The Forces Driving Prices
The recent volatility in the petroleum markets has managed to capture quite a few headlines in the news media and in prominent financial publications over the course of the last few years. Today’s oil prices continue to hover at historically high levels. Rising gas prices have brought heightened interest in petroleum from outside of the trading community as consumers just beginning to recover from a lengthy recession are seeing their budgets pinched by $3.00 to $4.00 per gallon gasoline.
The Role of Supply and Demand
While many writers reporting on the commodities markets are quick to blame futures traders and speculators for the inflationary pressure, there are much larger forces influencing the market that tend to drive the direction of the overall trend. Regardless of what traders do on a daily basis, supply and demand is the single most important factor in determining the price of commodities over the long-term.
A quick look at how buyers and sellers react when the Energy Information Administration releases new inventory supply numbers is one of the best ways to see this in action. Major supply disruptions or even news stories that imply a possible future problem have historically resulted in turbulence or heightened buying activity.
The Impact of the U.S. Dollar
Are Higher Prices Good or Bad?
The answer depends on your relationship to the commodity. If your only exposure to the market is on the consumer side, expensive fuel is a clear negative. It drains your budget and drives up the cost of food, air travel, shipping, etc. On the other hand, if you hold an interest in a company that produces gas and energy related products or services, you’ve likely enjoyed some impressive returns in your portfolio.
For those of you who find yourselves shaking your head each time you pass your local service station, one way to cushion the effects of market volatility on your daily life is to adopt an oil-neutral stance. This is a simple strategy almost anyone can adopt where you invest a small portion of your portfolio in gas and oil related stocks to create a hedge against rising prices at the pump. In its most basic form, you can accomplish this by purchasing shares of large integrated companies such as Chevron, Conoco Phillips, or Exxon Mobil.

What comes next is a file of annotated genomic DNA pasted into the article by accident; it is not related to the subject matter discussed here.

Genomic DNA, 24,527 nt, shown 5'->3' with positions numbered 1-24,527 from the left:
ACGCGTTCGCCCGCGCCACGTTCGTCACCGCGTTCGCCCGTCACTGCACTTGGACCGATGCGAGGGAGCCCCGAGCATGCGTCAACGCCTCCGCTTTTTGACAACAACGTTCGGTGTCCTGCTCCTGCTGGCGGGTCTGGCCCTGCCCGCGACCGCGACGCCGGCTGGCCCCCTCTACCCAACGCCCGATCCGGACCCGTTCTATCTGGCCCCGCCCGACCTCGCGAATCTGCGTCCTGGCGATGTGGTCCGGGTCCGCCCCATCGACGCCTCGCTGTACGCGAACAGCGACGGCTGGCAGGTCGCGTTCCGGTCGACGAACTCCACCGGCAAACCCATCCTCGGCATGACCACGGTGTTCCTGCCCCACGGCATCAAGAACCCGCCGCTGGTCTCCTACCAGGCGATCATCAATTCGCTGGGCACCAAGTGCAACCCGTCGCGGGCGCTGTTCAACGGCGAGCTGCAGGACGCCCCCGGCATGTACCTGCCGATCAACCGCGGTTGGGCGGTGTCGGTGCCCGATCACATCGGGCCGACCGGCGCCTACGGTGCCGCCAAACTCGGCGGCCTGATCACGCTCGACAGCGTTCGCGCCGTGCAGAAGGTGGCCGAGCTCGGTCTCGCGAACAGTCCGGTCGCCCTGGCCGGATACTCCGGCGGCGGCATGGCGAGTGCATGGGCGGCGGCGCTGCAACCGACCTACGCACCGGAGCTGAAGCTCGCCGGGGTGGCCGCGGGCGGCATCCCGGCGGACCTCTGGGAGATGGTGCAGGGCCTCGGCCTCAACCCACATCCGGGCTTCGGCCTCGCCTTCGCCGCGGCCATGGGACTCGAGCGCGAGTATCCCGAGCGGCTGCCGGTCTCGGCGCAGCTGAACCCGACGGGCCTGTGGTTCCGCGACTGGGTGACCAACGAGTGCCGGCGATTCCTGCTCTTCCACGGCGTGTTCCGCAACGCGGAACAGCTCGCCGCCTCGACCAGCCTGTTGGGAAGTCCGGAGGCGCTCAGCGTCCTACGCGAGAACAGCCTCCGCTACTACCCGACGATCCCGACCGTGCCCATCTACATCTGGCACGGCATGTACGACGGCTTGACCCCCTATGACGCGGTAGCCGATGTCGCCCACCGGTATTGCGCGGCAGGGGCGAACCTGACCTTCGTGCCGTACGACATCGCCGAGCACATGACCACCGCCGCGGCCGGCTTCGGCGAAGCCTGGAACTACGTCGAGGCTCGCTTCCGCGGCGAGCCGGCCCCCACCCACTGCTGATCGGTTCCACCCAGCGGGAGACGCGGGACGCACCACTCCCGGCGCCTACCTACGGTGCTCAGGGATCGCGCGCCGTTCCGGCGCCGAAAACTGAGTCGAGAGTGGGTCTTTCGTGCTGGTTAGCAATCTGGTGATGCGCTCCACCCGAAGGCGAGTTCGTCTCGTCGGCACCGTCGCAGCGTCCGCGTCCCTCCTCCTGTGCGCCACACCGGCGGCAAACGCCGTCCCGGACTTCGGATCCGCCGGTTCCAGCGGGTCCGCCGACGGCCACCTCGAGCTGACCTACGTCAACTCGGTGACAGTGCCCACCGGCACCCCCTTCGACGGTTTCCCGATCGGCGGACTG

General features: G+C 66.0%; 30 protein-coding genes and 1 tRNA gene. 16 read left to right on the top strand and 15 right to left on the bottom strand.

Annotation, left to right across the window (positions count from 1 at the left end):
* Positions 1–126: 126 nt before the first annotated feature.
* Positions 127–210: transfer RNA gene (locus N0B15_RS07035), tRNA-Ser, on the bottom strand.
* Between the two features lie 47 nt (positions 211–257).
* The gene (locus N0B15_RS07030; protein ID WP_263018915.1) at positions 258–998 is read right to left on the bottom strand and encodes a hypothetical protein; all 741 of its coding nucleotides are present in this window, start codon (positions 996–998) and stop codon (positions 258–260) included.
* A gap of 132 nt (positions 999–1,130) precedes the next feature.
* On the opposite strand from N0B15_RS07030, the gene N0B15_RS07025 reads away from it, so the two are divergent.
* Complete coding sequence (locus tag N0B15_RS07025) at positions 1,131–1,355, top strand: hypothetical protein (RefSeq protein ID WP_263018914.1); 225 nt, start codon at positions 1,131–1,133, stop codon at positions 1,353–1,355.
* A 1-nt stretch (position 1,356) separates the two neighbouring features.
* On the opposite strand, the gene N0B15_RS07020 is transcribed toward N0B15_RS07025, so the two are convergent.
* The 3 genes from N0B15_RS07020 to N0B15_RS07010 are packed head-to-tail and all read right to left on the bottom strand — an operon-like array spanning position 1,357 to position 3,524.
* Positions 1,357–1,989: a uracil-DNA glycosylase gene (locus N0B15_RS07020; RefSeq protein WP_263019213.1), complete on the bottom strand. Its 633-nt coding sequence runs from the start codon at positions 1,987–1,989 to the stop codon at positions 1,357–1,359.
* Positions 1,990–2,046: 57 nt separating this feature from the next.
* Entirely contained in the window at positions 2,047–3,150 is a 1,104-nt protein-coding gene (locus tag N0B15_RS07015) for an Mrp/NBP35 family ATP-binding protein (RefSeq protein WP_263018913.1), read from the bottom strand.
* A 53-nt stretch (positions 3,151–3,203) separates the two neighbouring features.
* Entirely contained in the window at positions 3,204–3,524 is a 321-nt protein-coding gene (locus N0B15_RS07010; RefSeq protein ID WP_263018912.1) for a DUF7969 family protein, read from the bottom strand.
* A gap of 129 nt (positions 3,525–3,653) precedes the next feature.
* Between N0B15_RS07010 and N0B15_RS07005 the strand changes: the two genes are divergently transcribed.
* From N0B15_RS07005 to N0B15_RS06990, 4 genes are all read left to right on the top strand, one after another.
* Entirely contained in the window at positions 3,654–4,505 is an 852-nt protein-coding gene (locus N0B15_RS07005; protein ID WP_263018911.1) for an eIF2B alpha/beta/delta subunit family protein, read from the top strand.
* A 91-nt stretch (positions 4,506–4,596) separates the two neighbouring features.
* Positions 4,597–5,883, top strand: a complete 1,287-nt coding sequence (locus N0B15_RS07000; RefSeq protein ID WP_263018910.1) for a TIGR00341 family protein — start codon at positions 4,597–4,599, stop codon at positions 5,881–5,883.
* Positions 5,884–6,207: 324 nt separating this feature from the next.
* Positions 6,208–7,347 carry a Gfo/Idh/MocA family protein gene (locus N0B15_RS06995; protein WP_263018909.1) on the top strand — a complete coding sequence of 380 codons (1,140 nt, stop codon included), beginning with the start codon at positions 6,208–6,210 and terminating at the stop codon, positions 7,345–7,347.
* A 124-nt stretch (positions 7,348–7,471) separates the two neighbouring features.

Additional Investment Strategies
More advanced investors may want to consider adding some international exposure such as PetroChina (China) or Petroleo Brasileiro (Brazil) for diversification. Another strategy is to use energy royalty trusts which hold an interest in property rights where an outside drilling company will come in and pay royalties to extract the resources. Many investors like these because they tend to pay out significant dividends, sometimes on a monthly basis! For the average consumer, this is a low-risk way to smooth out some of the bumps in the market and avoid always being on the wrong side of the trend.
Aggressive investors who have a considerable amount of trading experience and are willing to take on more risk can participate directly in the futures market using services such as Options Express and Interactive Brokers. These robust trading platforms provide the tools needed to participate in the market while taking advantage of deeply discounted trading fees. It is important to note that futures trading is only recommended for the most skilled and experienced traders. You can use the chart below to see the current real-time prices.
For an overview of important market news and events, you can get the current weekly crude oil price per barrel and market analysis here.
Recent Market Activity
April 17th, 2013: Futures contracts for February delivery were down $0.47 per barrel today to $86.21 at the close.